Molly’s life is full of sad backstory that you normally only find in routine country music songs. Her mom died (a mother’s survival rate in so-called “kid friendly” leprechaun movies like this always approaches zero) and then she is forced to move to an old cursed relative’s home in Ireland because her loser dad Howard can’t seem to sell his newest “how to” book and went and lost their house. Of course, it turns out that there is a significant amount of back taxes owed on the house in Ireland which Howard also can’t afford. Maybe for his next “how to” book Howard should write about the wisdom of staying in America and just renting an apartment.
The house does come equipped with a drunken gardener, a leprechaun, an eligible interior decorator (who does the worst job of interior decorating in the history of interior decorating on the house) and an evil mayor who for some reason is in charge of collecting the back taxes on the house and for far more obvious reasons is named McGreedy.
McGreedy wants to force Howard out of the house so that he can demolish it and build something a bit more profitable than a run down house whose owners can’t pay the taxes on. But one thing is standing in McGreedy’s way – the lucrative go kart race with a purse of 5000 pounds! Why, if Molly could somehow win that, that would almost pay for less than half what is owed! But two things are standing between her and outdoor karting immortality – McGreedy’s evil sons!
The build up to the big race is booked just like you would expect. McGreedy’s sons bully Molly in the lunchroom which results in Molly being blamed and made to scrub a toilet with a toothbrush. Then there’s the food fight on the playground which is blamed on Molly and results in her suspension. Finally, when Molly is test driving her trashy looking go-kart (her dad’s idea of helping her was to give her one of his lame “how to” books), one of the McGreedy kids cut the brake lines which causes her to almost run over her dad’s new girlfriend!
Perhaps realizing he is never going to be getting any ass if his old lady has tire marks across her head, Howard embarks on a montage to help Molly build her go-kart. The interior decorator girlfriend even gets into the act, painting the go-kart and christening it the “Rainbow Racer” complete with matching helmet. Once you’re done laughing at how awful it all is, you quickly realize that all women, no matter their ages, really do secretly hate each other.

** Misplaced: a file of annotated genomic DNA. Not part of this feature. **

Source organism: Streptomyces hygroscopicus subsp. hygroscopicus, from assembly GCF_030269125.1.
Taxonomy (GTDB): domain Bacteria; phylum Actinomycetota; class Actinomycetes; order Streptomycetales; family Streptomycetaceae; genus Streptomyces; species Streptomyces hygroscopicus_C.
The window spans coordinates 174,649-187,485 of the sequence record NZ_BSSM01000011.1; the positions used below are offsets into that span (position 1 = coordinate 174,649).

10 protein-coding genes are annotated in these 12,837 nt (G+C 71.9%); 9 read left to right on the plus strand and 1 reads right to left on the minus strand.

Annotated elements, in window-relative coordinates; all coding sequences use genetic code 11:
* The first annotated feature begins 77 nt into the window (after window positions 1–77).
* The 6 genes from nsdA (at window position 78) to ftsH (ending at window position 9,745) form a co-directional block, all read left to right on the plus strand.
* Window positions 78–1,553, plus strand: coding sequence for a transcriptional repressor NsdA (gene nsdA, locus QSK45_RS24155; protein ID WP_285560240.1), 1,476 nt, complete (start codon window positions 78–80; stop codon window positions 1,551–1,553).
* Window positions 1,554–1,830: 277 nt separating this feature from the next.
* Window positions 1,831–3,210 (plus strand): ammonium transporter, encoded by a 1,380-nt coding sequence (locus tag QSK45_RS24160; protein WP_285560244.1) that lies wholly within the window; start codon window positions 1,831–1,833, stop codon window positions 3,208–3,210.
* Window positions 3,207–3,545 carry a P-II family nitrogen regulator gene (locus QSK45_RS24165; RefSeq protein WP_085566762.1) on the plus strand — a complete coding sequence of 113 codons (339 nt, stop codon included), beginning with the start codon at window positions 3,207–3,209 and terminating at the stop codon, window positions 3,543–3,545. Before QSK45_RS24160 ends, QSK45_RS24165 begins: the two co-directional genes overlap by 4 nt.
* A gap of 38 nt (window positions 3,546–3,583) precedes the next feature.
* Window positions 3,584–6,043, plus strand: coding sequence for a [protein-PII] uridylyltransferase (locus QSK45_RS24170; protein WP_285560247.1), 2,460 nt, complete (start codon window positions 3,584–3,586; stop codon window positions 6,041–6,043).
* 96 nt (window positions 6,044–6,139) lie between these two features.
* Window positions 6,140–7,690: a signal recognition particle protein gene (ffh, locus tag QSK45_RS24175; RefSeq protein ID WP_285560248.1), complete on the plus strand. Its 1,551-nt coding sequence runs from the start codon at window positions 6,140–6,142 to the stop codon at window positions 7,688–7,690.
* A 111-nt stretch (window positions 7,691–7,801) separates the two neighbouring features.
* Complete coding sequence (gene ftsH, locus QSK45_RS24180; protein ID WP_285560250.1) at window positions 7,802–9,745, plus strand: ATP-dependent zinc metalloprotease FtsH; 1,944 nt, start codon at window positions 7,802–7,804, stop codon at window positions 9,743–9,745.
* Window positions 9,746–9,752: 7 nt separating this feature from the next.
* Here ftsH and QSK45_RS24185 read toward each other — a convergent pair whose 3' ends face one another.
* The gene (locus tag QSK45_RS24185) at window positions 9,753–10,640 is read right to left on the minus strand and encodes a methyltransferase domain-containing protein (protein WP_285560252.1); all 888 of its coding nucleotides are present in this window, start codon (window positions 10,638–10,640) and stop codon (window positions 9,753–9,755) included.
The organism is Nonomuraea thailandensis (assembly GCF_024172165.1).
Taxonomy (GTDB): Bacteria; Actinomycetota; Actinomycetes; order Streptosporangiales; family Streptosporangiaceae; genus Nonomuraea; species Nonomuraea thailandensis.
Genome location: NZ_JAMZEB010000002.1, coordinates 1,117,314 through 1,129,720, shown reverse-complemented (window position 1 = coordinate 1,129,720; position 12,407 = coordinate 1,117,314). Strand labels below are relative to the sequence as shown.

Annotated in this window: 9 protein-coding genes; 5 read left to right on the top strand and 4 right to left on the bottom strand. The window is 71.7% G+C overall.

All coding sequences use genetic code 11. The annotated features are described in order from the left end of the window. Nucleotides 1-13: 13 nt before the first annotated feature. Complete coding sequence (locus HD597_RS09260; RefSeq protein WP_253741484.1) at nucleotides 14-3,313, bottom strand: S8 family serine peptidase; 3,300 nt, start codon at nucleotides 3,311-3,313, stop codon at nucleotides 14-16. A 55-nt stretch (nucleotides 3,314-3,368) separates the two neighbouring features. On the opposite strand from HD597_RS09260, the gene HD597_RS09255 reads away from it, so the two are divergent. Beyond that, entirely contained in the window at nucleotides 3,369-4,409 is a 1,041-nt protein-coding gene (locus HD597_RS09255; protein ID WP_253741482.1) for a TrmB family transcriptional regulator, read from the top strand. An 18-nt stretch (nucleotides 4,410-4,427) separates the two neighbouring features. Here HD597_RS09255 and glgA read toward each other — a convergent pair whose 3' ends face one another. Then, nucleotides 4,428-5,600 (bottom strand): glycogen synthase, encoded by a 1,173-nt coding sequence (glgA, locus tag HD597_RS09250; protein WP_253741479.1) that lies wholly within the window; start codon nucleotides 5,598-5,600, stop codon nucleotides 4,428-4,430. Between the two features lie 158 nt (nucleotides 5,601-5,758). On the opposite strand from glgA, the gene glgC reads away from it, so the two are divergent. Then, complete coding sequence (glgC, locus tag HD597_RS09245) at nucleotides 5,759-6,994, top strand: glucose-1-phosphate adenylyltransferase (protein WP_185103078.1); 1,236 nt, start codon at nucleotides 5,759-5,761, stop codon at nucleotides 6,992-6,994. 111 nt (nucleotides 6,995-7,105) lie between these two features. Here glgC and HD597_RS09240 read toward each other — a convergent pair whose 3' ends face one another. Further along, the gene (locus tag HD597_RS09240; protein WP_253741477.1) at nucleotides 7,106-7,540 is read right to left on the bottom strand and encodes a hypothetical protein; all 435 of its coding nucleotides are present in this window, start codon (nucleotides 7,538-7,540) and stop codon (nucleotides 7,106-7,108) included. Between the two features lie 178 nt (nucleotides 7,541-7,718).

If you’re thinking this sounds like an awesome movie about kart racing, but what the hell happened to the damn leprechaun, don’t worry because he’s been trying to help Molly out the whole time! And failing!
Because he hasn’t eaten a four leaf clover in a long time, he’s the titular unlucky leprechaun. It shouldn’t be much of spoiler to folks well versed in unlucky leprechaun lore to know that his helping Molly during the race after the McGreedy’s used their James Bond go karts to slime her tires by flying her go-kart over part of the course totally backfired. And not just because the special effects of the flying go-kart were almost as a diabolically bad as when you could see the string holding up the magic talking starfish, but because it got her disqualified because nobody saw her at a check point! I know! Can you believe it? There was a talking starfish in the movie! That wasn’t even advertised!
But just when it seems like she’s going to be killed by McGreedy’s wrecking ball as he demolishes the house for unpaid taxes, she wakes up to discover all those dimwitted adventures didn’t really happen, but instead happened in the bad children’s book her father wrote for her!
Is there anything more satisfying than watching a tediously dumb movie, only to find out it was all just a story a father made up for his daughter who was lying in a coma following an unfortunate pigpen accident? Only to see that after she wakes up, it all really does happen (to the movie’s everlasting credit, it repeats everything very fast), just like one of those premonitions in the Final Destination series of films, except inexplicably, the bad parts? And much like in those films, watching Molly lamely attempt to recite her lines with the ability of a kid who shouldn’t have even had a speaking role in her sixth grade Christmas pagent, you will wish your feeling that it was all like a nail gun being unloaded repeatedly into your head would come horribly true!
The only thing in A Very Unlucky Leprechaun that doesn’t reek of low budget and low effort is Warwick Davis as the leprechaun named Lucky. But in a telling display of how inept it all was, Lucky’s involvement seemed entirely marginal and didn’t have any real impact on the story of Molly and her father getting along or of them saving the house.
The most magical, fantastical thing about all of this is that there was a sequel, The White Pony, released a year later. Surely, it was the luck of the Irish that replacing everyone except Lucky and adding kickboxing legend Olivier Gruner as a dad who runs a horse farm somehow resulted in a marginally more competent experience.
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